He was sent home after surgery because of the hospital damage.
'They threw us all out and told us to go home,' Valenzuela said as he limped away.
The emergency room supervisor, Dr. Patricia Correa, said her part of the hospital 'is on the point of collapsing.'
'The walls cracked,' she said.
The most powerful aftershock in six days sent terrified Chileans fleeing into the streets and forced doctors to evacuate some patients from the regional hospital. The magnitude-6.6 shock at 8:47 a.m. rattled buildings for nearly a minute and sent office chairs spilling from an exposed upper floor of a badly damaged 22-story office building.
At least six smaller aftershocks shook Chile on Saturday morning, the largest of which had a preliminary magnitude of 5.1, according to the U.S. Geological Survey in Golden, Colorado. No additional damages or injuries were immediately reported.
Authorities decided Saturday to completely demolish a 15-story building that had partially collapsed in the earthquake in the neighborhood visited by U.N. Secretary-General Ban, after emergency workers determined there were no more survivors to be found.
But one couple took one last walk through the wreckage where they called out in vain for their missing son, Jose Luis.
Also Saturday, police recovered washing machines, refrigerators, plasma TVS, and mattresses that looters had stashed in their homes, said police Capt. Claudio Munoz. He said five people would be charged.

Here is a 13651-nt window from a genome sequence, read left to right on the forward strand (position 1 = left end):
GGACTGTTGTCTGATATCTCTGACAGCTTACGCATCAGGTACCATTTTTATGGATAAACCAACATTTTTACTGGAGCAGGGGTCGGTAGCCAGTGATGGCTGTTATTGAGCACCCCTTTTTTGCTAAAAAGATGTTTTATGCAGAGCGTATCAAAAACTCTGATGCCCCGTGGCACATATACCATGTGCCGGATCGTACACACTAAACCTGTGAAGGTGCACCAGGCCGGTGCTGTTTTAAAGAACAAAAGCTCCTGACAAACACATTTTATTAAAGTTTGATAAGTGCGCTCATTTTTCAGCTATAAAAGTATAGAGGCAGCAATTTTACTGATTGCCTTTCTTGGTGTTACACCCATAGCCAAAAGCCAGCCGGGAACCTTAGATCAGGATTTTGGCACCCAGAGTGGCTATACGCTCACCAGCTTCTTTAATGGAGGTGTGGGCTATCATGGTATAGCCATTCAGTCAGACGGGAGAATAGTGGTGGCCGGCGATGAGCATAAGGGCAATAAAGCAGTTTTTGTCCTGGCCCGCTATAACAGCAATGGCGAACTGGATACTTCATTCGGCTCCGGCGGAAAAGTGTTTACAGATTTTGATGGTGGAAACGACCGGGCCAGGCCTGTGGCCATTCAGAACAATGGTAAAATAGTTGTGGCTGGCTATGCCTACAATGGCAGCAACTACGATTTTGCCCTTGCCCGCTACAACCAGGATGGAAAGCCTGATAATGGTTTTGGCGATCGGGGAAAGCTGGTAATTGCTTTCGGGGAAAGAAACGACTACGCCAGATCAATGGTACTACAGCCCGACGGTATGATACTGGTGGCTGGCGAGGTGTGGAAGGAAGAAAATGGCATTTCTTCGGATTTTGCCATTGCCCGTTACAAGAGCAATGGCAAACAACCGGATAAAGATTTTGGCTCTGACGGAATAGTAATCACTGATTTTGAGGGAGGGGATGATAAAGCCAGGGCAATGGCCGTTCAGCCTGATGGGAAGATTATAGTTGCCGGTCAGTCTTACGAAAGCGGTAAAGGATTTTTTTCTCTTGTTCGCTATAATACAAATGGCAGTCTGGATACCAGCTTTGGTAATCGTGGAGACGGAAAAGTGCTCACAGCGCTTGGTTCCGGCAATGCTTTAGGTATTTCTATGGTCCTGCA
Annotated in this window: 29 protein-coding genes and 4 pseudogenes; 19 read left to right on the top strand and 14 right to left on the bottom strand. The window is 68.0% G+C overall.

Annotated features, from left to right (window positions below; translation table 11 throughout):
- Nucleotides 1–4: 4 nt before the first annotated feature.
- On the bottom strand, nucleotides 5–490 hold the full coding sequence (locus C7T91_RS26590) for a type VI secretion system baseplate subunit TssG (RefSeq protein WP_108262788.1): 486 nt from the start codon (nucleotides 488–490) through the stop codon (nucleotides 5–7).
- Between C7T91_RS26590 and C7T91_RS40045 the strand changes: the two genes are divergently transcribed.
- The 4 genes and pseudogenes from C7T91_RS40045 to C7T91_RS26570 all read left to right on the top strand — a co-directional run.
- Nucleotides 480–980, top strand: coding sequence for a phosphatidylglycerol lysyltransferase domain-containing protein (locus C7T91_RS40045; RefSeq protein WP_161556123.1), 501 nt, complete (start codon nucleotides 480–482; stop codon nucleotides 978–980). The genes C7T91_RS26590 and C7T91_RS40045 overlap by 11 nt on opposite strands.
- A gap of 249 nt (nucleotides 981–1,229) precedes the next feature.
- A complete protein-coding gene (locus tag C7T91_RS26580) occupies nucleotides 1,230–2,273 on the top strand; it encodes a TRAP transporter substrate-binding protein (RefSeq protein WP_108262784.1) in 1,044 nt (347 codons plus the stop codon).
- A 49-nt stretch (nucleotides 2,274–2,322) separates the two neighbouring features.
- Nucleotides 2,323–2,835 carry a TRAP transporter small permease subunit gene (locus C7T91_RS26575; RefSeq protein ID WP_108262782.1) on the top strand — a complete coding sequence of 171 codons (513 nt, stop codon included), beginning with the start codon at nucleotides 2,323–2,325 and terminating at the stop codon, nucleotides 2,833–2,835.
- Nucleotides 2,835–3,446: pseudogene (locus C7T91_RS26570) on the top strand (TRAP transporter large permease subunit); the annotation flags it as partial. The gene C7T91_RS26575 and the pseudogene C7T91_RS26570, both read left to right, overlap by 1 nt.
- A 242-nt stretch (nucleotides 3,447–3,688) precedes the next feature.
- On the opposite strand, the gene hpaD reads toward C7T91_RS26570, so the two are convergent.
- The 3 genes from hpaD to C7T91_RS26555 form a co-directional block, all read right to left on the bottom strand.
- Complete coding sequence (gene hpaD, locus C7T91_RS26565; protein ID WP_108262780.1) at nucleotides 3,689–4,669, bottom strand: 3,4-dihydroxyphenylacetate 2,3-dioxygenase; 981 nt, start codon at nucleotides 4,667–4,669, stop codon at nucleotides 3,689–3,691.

Survivors of the quake struggled to find medicines and fill prescriptions because pharmacies were looted earlier in the week and power outages still affected businesses and clinics. More than 100 people lined up outside one of Concepcion's few open drug stores on Friday. Soldiers stood guard nearby.
'I haven't taken my medicine for two or three days. I really should take it every day,' said Miguel Hidalgo, a retired truck driver with chronic hypertension who was told there was one package left of a drug he needs to keep his kidneys working.
'People have nowhere to go to get medicine,' said Dr. Solange Cadiz Iturrieta, who joined volunteers handing out donated drugs to people outside a community radio station.
The Chilean Health Ministry said its top priorities included mental health care for quake survivors, garbage removal, drinking water and shelter.
The U.N. has said Chile needs temporary bridges, field hospitals, satellite phones, electric generators, damage assessment teams, water purification systems, field kitchens and dialysis centers.
Housing Minister Patricia Poblete said at least 500,000 homes were destroyed but she expected that figure to reach as high as 1.5 million once surveys are complete. In New York, Chile's U.N. ambassador, Heraldo Munoz, said reconstruction will cost Chile an estimated $30 billion.
Officials struggled to determine the death toll. Disaster officials announced they had double-counted at least 271 missing as dead—an error that would drop the official death toll to about 540 without other mistakes. Interior Department officials said they would now release only the number of dead who had been identified: 452 as of late Friday.
After days of finger pointing over the disaster response, President Michelle Bachelet and President-elect Sebastian Pinera agreed Friday to set aside their differences and work with 'unity, solidarity and generosity.'
'The new government will have an immense challenge, and we will do our job until the last day' before Thursday's inauguration, Bachelet said.
Associated Press writers Vivian Sequera in Concepcion and Federico Quilodran in Rancagua contributed to this report.
Copyright © 2010 The Associated Press. All rights reserved. This material may not be published, broadcast, rewritten or redistributed.